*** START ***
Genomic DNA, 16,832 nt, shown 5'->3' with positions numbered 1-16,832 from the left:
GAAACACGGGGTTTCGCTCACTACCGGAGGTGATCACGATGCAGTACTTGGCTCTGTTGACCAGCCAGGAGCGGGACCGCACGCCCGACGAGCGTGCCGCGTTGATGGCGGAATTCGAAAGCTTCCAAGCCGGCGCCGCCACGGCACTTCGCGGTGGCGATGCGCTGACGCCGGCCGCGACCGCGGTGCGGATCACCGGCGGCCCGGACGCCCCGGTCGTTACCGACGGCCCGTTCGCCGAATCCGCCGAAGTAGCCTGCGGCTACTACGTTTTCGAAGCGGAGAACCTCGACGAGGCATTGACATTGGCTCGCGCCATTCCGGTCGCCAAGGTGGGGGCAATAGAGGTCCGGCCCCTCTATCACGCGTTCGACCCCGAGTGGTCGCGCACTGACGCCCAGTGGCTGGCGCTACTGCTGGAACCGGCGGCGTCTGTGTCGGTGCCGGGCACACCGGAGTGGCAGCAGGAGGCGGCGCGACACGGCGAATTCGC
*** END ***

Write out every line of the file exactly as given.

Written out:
Genomic DNA, 16,832 nt, shown 5'->3' with positions numbered 1-16,832 from the left:
GAAACACGGGGTTTCGCTCACTACCGGAGGTGATCACGATGCAGTACTTGGCTCTGTTGACCAGCCAGGAGCGGGACCGCACGCCCGACGAGCGTGCCGCGTTGATGGCGGAATTCGAAAGCTTCCAAGCCGGCGCCGCCACGGCACTTCGCGGTGGCGATGCGCTGACGCCGGCCGCGACCGCGGTGCGGATCACCGGCGGCCCGGACGCCCCGGTCGTTACCGACGGCCCGTTCGCCGAATCCGCCGAAGTAGCCTGCGGCTACTACGTTTTCGAAGCGGAGAACCTCGACGAGGCATTGACATTGGCTCGCGCCATTCCGGTCGCCAAGGTGGGGGCAATAGAGGTCCGGCCCCTCTATCACGCGTTCGACCCCGAGTGGTCGCGCACTGACGCCCAGTGGCTGGCGCTACTGCTGGAACCGGCGGCGTCTGTGTCGGTGCCGGGCACACCGGAGTGGCAGCAGGAGGCGGCGCGACACGGCGAATTCGC